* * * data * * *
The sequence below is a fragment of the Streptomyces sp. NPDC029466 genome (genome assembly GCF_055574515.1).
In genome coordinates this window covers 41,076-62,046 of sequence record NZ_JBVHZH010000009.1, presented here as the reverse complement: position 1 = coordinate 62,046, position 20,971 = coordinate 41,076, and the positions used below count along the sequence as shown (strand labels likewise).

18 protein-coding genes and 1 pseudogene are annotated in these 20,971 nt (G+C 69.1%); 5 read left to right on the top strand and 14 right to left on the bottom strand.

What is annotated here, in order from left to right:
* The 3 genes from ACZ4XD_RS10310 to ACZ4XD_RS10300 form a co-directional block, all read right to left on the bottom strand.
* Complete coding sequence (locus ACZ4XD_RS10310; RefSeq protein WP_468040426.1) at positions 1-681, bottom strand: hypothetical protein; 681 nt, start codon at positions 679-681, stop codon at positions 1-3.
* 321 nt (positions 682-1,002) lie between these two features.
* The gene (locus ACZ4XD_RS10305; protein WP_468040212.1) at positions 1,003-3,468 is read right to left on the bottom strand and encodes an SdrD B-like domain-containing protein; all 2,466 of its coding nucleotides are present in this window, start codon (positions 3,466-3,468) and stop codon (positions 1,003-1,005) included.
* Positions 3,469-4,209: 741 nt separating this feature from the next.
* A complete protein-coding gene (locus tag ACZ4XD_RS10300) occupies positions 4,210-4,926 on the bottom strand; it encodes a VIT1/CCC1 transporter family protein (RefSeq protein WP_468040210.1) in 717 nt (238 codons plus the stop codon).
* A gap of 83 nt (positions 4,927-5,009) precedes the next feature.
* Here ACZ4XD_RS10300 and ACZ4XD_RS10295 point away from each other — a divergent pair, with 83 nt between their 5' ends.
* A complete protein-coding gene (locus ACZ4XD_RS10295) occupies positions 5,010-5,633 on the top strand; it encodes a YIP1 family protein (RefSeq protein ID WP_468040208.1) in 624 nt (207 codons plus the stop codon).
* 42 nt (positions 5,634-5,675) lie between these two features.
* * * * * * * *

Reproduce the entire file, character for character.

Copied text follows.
The sequence below is a fragment of the Streptomyces sp. NPDC029466 genome (genome assembly GCF_055574515.1).
In genome coordinates this window covers 41,076-62,046 of sequence record NZ_JBVHZH010000009.1, presented here as the reverse complement: position 1 = coordinate 62,046, position 20,971 = coordinate 41,076, and the positions used below count along the sequence as shown (strand labels likewise).

18 protein-coding genes and 1 pseudogene are annotated in these 20,971 nt (G+C 69.1%); 5 read left to right on the top strand and 14 right to left on the bottom strand.

What is annotated here, in order from left to right:
* The 3 genes from ACZ4XD_RS10310 to ACZ4XD_RS10300 form a co-directional block, all read right to left on the bottom strand.
* Complete coding sequence (locus ACZ4XD_RS10310; RefSeq protein WP_468040426.1) at positions 1-681, bottom strand: hypothetical protein; 681 nt, start codon at positions 679-681, stop codon at positions 1-3.
* 321 nt (positions 682-1,002) lie between these two features.
* The gene (locus ACZ4XD_RS10305; protein WP_468040212.1) at positions 1,003-3,468 is read right to left on the bottom strand and encodes an SdrD B-like domain-containing protein; all 2,466 of its coding nucleotides are present in this window, start codon (positions 3,466-3,468) and stop codon (positions 1,003-1,005) included.
* Positions 3,469-4,209: 741 nt separating this feature from the next.
* A complete protein-coding gene (locus tag ACZ4XD_RS10300) occupies positions 4,210-4,926 on the bottom strand; it encodes a VIT1/CCC1 transporter family protein (RefSeq protein WP_468040210.1) in 717 nt (238 codons plus the stop codon).
* A gap of 83 nt (positions 4,927-5,009) precedes the next feature.
* Here ACZ4XD_RS10300 and ACZ4XD_RS10295 point away from each other — a divergent pair, with 83 nt between their 5' ends.
* A complete protein-coding gene (locus ACZ4XD_RS10295) occupies positions 5,010-5,633 on the top strand; it encodes a YIP1 family protein (RefSeq protein ID WP_468040208.1) in 624 nt (207 codons plus the stop codon).
* 42 nt (positions 5,634-5,675) lie between these two features.